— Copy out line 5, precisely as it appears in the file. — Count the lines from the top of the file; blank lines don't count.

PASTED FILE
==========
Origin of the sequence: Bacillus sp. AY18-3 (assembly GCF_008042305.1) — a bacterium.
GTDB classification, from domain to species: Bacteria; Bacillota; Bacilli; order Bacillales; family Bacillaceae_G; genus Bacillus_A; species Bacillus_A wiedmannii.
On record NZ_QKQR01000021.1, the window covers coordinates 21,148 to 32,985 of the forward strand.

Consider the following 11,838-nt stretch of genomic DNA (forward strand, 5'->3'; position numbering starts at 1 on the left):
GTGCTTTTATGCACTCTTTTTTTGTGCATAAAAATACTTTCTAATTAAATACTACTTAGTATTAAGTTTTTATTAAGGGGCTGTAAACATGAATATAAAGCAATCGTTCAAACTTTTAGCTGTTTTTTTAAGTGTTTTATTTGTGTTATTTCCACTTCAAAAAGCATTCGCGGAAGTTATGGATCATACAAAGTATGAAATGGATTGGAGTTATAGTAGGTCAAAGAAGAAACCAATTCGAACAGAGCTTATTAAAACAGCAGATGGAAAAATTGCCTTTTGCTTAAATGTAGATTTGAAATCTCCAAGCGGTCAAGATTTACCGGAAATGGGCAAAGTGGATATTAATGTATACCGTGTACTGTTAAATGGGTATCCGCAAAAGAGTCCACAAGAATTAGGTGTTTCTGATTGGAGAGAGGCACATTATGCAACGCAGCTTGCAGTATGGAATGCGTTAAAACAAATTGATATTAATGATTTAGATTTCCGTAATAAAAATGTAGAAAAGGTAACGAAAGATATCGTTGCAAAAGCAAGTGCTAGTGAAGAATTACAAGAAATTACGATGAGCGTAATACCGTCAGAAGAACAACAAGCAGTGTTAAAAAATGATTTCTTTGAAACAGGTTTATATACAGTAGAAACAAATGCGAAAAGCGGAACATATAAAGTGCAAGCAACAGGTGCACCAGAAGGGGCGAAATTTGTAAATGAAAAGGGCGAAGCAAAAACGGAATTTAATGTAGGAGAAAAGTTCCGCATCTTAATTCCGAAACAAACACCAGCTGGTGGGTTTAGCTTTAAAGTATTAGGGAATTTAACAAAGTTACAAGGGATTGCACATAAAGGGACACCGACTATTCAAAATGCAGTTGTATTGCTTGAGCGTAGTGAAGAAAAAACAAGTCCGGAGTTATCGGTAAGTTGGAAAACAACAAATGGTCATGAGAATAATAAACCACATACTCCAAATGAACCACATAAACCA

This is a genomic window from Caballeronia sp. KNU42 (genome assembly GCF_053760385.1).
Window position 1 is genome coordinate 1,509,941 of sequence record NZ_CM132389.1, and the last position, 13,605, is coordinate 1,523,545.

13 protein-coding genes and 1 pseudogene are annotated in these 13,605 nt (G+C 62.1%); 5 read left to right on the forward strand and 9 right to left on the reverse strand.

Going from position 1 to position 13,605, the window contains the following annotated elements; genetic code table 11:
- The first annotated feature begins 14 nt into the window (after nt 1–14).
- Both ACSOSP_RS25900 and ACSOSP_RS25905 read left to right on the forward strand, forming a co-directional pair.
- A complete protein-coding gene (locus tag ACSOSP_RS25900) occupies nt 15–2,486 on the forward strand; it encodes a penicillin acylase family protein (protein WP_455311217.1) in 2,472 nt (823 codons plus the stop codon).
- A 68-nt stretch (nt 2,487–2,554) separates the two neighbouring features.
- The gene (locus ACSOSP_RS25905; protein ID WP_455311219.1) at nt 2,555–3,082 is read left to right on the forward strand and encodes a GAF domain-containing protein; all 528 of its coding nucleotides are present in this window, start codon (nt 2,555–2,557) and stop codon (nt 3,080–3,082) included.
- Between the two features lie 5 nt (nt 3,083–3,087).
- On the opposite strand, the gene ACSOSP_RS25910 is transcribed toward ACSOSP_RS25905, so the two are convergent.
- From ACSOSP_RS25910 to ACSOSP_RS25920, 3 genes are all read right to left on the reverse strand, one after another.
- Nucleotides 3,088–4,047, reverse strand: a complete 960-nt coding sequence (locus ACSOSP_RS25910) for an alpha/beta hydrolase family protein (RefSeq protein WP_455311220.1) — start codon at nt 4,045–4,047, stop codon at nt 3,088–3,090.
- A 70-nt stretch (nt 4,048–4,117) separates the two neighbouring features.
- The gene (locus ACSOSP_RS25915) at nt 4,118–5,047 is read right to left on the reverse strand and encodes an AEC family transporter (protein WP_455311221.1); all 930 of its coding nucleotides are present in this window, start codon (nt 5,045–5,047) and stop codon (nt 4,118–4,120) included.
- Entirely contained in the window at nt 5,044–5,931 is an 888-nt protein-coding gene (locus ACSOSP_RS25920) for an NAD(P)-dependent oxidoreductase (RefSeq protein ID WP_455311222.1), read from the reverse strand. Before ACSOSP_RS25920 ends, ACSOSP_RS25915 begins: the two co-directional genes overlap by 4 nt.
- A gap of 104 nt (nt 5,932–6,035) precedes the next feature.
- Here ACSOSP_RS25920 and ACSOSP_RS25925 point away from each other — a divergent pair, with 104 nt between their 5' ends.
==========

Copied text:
GTGCTTTTATGCACTCTTTTTTTGTGCATAAAAATACTTTCTAATTAAATACTACTTAGTATTAAGTTTTTATTAAGGGGCTGTAAACATGAATATAAAGCAATCGTTCAAACTTTTAGCTGTTTTTTTAAGTGTTTTATTTGTGTTATTTCCACTTCAAAAAGCATTCGCGGAAGTTATGGATCATACAAAGTATGAAATGGATTGGAGTTATAGTAGGTCAAAGAAGAAACCAATTCGAACAGAGCTTATTAAAACAGCAGATGGAAAAATTGCCTTTTGCTTAAATGTAGATTTGAAATCTCCAAGCGGTCAAGATTTACCGGAAATGGGCAAAGTGGATATTAATGTATACCGTGTACTGTTAAATGGGTATCCGCAAAAGAGTCCACAAGAATTAGGTGTTTCTGATTGGAGAGAGGCACATTATGCAACGCAGCTTGCAGTATGGAATGCGTTAAAACAAATTGATATTAATGATTTAGATTTCCGTAATAAAAATGTAGAAAAGGTAACGAAAGATATCGTTGCAAAAGCAAGTGCTAGTGAAGAATTACAAGAAATTACGATGAGCGTAATACCGTCAGAAGAACAACAAGCAGTGTTAAAAAATGATTTCTTTGAAACAGGTTTATATACAGTAGAAACAAATGCGAAAAGCGGAACATATAAAGTGCAAGCAACAGGTGCACCAGAAGGGGCGAAATTTGTAAATGAAAAGGGCGAAGCAAAAACGGAATTTAATGTAGGAGAAAAGTTCCGCATCTTAATTCCGAAACAAACACCAGCTGGTGGGTTTAGCTTTAAAGTATTAGGGAATTTAACAAAGTTACAAGGGATTGCACATAAAGGGACACCGACTATTCAAAATGCAGTTGTATTGCTTGAGCGTAGTGAAGAAAAAACAAGTCCGGAGTTATCGGTAAGTTGGAAAACAACAAATGGTCATGAGAATAATAAACCACATACTCCAAATGAACCACATAAACCA